The other glassmakers scoffed when Angelo told them he was making something that would make Daniela smile. But with his gift carefully wrapped, Angelo went in search of Daniela. When he found her and she saw the glass in his hand, she rejected his gift. But Angelo told her to “‘Look again, Principessa. This is no ordinary piece of glass. It’s different. Look into it.”

Daniela did as she was told, and when Angelo asked her what she saw, Daniela described “a creature with a mouth like an upside-down slice of lemon and the eyes of a cross dragon.” She thought it was the funniest face she had ever seen. And right before her eyes, the face changed. The lips turned up and the eyes began to shine. “Daniela burst out laughing.” As she laughed, the newly made glass palace began to splinter and crack until the “entire palace fell to smithereens.”

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Image copyright Jane Ray, 2017, text copyright Dianne Hofmeyr. Courtesy of Frances Lincoln Children’s Books.

Daniela’s father promised to build Angelo another palace if he would only tell him how his “magic glass” had made his daughter smile. But Angelo told him that Daniela had changed herself. “‘My glass only reflects what’s already there,’” he said. “‘Happiness is inside all of us. You only have to discover it.’” Daniela agreed, and laughed once more as she peered into the glass. The sound of her laughter set every bell in the city ringing. Men, women, and children began to laugh with her. They danced and played. Even the Grand Doge emerged from his palace to join in the celebration.

So if you hear the bells of Venice ringing, you know that Daniela is laughing, and if you “peep into a looking glass,” you will most likely see a smile on your face too.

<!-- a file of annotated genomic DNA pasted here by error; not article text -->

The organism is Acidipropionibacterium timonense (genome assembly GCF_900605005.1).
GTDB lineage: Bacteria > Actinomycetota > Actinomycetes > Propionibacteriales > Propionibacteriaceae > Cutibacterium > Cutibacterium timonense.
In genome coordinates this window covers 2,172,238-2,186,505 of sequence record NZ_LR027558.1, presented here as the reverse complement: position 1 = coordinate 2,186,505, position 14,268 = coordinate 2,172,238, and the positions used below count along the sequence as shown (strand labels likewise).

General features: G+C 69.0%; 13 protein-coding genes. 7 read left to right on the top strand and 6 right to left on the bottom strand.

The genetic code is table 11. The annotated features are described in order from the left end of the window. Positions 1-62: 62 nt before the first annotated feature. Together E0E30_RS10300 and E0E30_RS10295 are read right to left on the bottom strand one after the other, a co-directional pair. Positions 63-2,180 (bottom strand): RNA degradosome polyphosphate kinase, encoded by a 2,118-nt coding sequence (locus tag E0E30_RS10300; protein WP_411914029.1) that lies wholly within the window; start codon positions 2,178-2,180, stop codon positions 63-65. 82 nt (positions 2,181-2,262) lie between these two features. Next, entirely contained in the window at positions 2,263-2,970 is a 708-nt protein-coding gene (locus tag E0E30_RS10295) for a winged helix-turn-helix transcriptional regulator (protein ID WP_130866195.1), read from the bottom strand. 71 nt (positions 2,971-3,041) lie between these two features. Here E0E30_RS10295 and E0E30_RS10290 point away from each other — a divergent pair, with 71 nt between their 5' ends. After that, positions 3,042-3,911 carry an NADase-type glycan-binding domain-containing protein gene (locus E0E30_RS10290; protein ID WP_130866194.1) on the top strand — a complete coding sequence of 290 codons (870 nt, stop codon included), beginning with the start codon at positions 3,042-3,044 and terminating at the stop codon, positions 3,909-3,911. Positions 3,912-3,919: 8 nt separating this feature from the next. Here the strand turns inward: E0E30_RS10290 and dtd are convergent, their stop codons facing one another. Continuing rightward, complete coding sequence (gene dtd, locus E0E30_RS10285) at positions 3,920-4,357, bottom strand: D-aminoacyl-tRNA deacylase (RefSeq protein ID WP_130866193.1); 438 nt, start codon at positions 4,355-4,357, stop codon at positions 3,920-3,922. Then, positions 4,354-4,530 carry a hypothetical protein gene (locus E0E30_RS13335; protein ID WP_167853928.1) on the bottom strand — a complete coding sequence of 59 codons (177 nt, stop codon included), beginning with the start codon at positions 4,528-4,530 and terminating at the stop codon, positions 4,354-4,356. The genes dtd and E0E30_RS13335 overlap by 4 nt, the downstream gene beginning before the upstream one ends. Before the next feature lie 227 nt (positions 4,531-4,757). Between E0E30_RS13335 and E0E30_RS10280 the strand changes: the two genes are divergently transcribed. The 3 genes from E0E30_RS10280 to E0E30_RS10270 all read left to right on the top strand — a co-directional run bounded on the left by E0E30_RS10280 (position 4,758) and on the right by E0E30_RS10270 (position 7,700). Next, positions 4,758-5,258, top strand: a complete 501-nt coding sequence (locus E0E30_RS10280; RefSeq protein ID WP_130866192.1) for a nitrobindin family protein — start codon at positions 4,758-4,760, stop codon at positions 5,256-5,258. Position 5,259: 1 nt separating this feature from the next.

A brief and fascinating history of glassmaking and mirror making precedes the story.

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Written in the style of classic fairy tales, Dianne Hofmeyr’s story has a very contemporary message—one that is a timely reminder and allows young readers to embrace their power to determine their own happiness. Children may smile at the various attempts to please Daniela, but they—like Angelo—will also appreciate and understand that Daniela was searching not for outward but inward happiness all along.  

Jane Ray’s lush illustrations mirror the colors and atmosphere of Venice, as the performers don carnival masks and costumes, gondolas are poled along the canals, and the dark glassmaker’s workshop glows with molten glass. The delicate and lovely glass palace depicted at the beginning of the story shatters into shimmering shards in a two-page spread which makes dazzling use of iridescent paper accents. This stunning image is a beautiful metaphor for Daniela’s warmth breaking through her seemingly cold and fragile exterior when she finally smiles and laughs.

Ages 4 – 8

Frances Lincoln Children’s Books, 2017 | ISBN 978-1847806765

Discover more about Dianne Hofmeyr and her books on her website

Learn more about Jane Ray, her books, and her art on her website.